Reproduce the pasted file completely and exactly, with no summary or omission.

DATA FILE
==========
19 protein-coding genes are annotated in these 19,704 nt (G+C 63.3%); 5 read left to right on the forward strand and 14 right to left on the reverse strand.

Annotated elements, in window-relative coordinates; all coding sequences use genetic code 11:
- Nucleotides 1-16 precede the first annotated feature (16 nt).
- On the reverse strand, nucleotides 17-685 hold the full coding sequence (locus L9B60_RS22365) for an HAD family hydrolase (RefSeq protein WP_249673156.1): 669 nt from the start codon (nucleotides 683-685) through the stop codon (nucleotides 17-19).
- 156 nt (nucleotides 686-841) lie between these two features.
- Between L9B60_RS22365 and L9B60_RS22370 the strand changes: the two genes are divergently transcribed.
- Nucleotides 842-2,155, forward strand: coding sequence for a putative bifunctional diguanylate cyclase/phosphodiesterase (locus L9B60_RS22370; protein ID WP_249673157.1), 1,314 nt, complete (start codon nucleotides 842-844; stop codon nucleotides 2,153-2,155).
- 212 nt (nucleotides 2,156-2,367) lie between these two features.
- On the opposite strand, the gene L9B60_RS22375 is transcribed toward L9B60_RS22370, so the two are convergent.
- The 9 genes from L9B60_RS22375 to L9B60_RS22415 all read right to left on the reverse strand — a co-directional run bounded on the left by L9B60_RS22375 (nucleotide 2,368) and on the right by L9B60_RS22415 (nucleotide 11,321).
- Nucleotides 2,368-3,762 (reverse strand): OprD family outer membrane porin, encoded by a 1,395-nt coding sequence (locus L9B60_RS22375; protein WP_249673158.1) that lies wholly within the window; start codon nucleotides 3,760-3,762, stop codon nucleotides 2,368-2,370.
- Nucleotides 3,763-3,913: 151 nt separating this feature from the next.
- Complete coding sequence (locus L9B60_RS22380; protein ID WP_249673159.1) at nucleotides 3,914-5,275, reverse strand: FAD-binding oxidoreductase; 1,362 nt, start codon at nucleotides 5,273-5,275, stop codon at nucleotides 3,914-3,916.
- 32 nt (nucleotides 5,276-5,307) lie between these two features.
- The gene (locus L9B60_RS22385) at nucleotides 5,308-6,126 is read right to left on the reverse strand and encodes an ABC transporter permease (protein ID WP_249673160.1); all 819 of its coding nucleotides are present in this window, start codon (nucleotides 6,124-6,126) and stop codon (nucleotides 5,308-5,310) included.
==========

19 protein-coding genes are annotated in these 19,704 nt (G+C 63.3%); 5 read left to right on the forward strand and 14 right to left on the reverse strand.

Annotated elements, in window-relative coordinates; all coding sequences use genetic code 11:
- Nucleotides 1-16 precede the first annotated feature (16 nt).
- On the reverse strand, nucleotides 17-685 hold the full coding sequence (locus L9B60_RS22365) for an HAD family hydrolase (RefSeq protein WP_249673156.1): 669 nt from the start codon (nucleotides 683-685) through the stop codon (nucleotides 17-19).
- 156 nt (nucleotides 686-841) lie between these two features.
- Between L9B60_RS22365 and L9B60_RS22370 the strand changes: the two genes are divergently transcribed.
- Nucleotides 842-2,155, forward strand: coding sequence for a putative bifunctional diguanylate cyclase/phosphodiesterase (locus L9B60_RS22370; protein ID WP_249673157.1), 1,314 nt, complete (start codon nucleotides 842-844; stop codon nucleotides 2,153-2,155).
- 212 nt (nucleotides 2,156-2,367) lie between these two features.
- On the opposite strand, the gene L9B60_RS22375 is transcribed toward L9B60_RS22370, so the two are convergent.
- The 9 genes from L9B60_RS22375 to L9B60_RS22415 all read right to left on the reverse strand — a co-directional run bounded on the left by L9B60_RS22375 (nucleotide 2,368) and on the right by L9B60_RS22415 (nucleotide 11,321).
- Nucleotides 2,368-3,762 (reverse strand): OprD family outer membrane porin, encoded by a 1,395-nt coding sequence (locus L9B60_RS22375; protein WP_249673158.1) that lies wholly within the window; start codon nucleotides 3,760-3,762, stop codon nucleotides 2,368-2,370.
- Nucleotides 3,763-3,913: 151 nt separating this feature from the next.
- Complete coding sequence (locus L9B60_RS22380; protein ID WP_249673159.1) at nucleotides 3,914-5,275, reverse strand: FAD-binding oxidoreductase; 1,362 nt, start codon at nucleotides 5,273-5,275, stop codon at nucleotides 3,914-3,916.
- 32 nt (nucleotides 5,276-5,307) lie between these two features.
- The gene (locus L9B60_RS22385) at nucleotides 5,308-6,126 is read right to left on the reverse strand and encodes an ABC transporter permease (protein ID WP_249673160.1); all 819 of its coding nucleotides are present in this window, start codon (nucleotides 6,124-6,126) and stop codon (nucleotides 5,308-5,310) included.